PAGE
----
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Overview: Podgorica, Montenegro

Located in the middle of one of Montenegro’s rare areas of flat land at the foot of a little hill called Gorica from which the city gets its name, the modest-sized 21st-century metropolis of Podgorica was first mentioned in written sources in 1326.

The preceding centuries have seen it suffer many of the usual fates associated with the region, first prospering as a trading town before falling under the power of the mighty Ottoman Empire and subsequently suffering several further indignities during the 20th century including being reduced to rubble courtesy of the Germans and the Allies during WWII and spending the next 46 years known to the world as Titograd.

The centre of Montenegro’s administrative, cultural and economic activity, Podgorica offers a range of tantalisingly different sights and sensations to the visitor.

Where to stay

Our Suggestions
• Ambasador Hotel
• Crna Gora Hotel
• Eminent Hotel
• Philia Hotel
Where to eat

Our Suggestions
• Art Cafe, Sv. Petra Cetinjskog 113
• Dialogue, Trg Republike 32
• Duet, Vaka Đurovića bb
• Salvador Dali, Džordža Vašingtona 87
What to do

Our Suggestions
• Modern Art Gallery
• Millennium Bridge
• Doclea (Duklja)
• Clock Tower (Sahat Kula)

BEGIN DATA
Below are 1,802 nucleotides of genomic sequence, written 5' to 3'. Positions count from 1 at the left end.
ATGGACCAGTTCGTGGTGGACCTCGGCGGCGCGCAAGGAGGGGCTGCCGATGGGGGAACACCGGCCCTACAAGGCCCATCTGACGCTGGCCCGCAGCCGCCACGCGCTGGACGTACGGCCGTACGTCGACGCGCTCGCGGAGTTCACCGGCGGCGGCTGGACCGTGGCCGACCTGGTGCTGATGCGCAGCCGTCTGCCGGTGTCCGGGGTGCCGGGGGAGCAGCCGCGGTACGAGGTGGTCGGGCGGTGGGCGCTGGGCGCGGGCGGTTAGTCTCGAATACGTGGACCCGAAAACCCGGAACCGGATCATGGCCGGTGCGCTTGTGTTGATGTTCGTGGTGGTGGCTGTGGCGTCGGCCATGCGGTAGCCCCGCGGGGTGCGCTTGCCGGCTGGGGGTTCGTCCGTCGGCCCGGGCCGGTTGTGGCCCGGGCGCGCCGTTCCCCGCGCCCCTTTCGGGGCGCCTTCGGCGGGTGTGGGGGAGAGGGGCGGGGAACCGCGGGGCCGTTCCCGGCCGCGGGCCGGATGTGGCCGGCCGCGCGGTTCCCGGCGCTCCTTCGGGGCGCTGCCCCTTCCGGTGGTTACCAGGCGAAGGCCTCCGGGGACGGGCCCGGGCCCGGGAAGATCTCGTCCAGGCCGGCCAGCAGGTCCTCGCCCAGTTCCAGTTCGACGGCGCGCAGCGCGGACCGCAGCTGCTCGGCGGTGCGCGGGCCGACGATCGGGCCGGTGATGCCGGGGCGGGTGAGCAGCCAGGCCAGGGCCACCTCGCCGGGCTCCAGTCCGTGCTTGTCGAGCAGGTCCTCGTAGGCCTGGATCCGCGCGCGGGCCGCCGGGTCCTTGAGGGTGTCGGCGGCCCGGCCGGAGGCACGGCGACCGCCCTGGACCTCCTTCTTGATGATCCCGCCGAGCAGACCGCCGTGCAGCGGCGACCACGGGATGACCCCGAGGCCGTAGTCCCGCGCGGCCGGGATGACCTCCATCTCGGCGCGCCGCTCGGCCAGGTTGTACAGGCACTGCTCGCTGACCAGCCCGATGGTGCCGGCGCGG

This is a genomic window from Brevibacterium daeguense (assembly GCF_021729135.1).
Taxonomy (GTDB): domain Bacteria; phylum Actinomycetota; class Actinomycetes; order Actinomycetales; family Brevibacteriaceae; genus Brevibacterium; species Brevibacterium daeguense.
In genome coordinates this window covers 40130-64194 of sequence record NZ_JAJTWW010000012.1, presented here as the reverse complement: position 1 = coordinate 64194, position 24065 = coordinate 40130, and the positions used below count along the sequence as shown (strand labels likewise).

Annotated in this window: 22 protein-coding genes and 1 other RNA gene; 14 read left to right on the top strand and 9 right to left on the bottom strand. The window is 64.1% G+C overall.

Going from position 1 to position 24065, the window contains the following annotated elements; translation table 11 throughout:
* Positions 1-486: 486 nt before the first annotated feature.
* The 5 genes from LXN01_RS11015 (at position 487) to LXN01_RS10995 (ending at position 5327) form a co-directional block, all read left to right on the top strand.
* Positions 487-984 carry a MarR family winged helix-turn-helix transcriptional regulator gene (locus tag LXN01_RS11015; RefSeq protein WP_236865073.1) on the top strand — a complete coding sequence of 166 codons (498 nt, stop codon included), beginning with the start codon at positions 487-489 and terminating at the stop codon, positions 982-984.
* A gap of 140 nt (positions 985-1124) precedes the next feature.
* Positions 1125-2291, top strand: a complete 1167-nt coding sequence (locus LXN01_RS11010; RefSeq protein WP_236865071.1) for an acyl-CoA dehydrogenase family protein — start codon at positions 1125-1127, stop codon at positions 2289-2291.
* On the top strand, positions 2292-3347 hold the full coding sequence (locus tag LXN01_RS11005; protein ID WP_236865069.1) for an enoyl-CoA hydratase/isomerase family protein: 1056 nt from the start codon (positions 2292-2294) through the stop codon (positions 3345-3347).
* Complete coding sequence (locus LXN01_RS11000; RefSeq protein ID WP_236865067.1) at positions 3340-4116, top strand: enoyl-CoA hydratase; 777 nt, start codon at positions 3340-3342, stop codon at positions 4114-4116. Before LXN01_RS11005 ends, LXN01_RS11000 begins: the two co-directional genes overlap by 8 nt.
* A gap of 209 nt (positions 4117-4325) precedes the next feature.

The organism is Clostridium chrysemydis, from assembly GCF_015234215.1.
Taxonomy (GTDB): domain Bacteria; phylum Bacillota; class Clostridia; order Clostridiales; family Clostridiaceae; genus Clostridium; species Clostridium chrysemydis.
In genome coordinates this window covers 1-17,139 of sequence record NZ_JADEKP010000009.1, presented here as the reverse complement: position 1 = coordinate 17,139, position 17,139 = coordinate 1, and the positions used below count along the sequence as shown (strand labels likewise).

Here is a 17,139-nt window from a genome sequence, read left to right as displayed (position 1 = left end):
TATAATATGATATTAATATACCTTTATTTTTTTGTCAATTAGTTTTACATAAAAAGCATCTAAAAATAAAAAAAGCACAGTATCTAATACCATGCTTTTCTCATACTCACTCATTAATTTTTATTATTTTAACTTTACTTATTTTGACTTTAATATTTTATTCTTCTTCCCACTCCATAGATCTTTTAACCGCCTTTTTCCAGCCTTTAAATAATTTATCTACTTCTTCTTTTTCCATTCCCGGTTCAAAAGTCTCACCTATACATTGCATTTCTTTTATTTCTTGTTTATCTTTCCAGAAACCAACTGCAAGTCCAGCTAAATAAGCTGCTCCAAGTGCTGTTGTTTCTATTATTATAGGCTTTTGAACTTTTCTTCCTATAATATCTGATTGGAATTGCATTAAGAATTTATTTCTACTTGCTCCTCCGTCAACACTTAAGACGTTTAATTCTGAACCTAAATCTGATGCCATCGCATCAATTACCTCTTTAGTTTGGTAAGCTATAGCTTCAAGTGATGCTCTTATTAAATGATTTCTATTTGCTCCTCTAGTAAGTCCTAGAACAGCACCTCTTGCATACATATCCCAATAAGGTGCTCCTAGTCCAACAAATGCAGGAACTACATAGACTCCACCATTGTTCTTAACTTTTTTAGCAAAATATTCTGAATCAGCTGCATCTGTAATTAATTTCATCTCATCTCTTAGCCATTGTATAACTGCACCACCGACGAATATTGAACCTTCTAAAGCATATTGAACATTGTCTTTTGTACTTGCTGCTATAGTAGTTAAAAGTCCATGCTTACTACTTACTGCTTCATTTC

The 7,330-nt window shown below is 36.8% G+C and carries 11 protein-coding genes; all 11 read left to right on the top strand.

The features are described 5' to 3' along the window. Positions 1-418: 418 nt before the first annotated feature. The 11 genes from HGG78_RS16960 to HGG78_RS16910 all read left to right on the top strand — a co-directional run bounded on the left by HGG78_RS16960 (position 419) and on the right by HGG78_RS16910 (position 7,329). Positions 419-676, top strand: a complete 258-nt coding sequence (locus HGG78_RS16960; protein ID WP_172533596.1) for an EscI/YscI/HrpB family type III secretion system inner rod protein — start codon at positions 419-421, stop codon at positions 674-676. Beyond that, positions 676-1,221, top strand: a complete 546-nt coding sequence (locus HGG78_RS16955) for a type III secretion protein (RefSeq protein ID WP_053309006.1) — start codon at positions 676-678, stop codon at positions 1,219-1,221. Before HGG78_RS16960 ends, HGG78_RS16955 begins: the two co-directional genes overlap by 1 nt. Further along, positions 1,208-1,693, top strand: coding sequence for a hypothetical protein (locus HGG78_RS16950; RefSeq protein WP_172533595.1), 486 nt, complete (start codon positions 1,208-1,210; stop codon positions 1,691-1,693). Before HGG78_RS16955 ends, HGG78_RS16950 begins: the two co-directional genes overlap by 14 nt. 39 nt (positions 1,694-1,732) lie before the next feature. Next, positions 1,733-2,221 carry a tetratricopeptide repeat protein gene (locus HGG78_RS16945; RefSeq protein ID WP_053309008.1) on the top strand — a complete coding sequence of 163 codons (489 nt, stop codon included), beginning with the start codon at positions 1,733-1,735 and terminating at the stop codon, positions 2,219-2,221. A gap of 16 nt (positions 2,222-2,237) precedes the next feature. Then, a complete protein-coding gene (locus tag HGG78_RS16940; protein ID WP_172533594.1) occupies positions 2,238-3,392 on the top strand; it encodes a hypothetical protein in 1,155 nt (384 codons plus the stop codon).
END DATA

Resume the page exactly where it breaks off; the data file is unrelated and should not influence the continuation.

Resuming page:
Cetinje & Mount Lovćen »
High up in the mountains, 30 kilometres west of Podgorica, Cetinje ( was Montenegro’s capital city from the 15th century until 1946. It’s an important cultural, religious and historical centre for Montenegrins and even though it never had more than a few thousand inhabitants throughout its chequered past, Cetinje is still regarded as the country’s true capital by many. In the 19th century the town boomed and many impressive embassy buildings were erected along with palaces. Some national institutes such as the president’s palace and the national library are still located here, it’s very much a backwater, with the real decisions being made downhill in Podgorica. Nowadays, Cetinje has a calm spa resort feeling to it, with fresh mountain air and people strolling aimlessly all over the place, eating pizza and ice cream or buying tourist tat from the stands on the main square.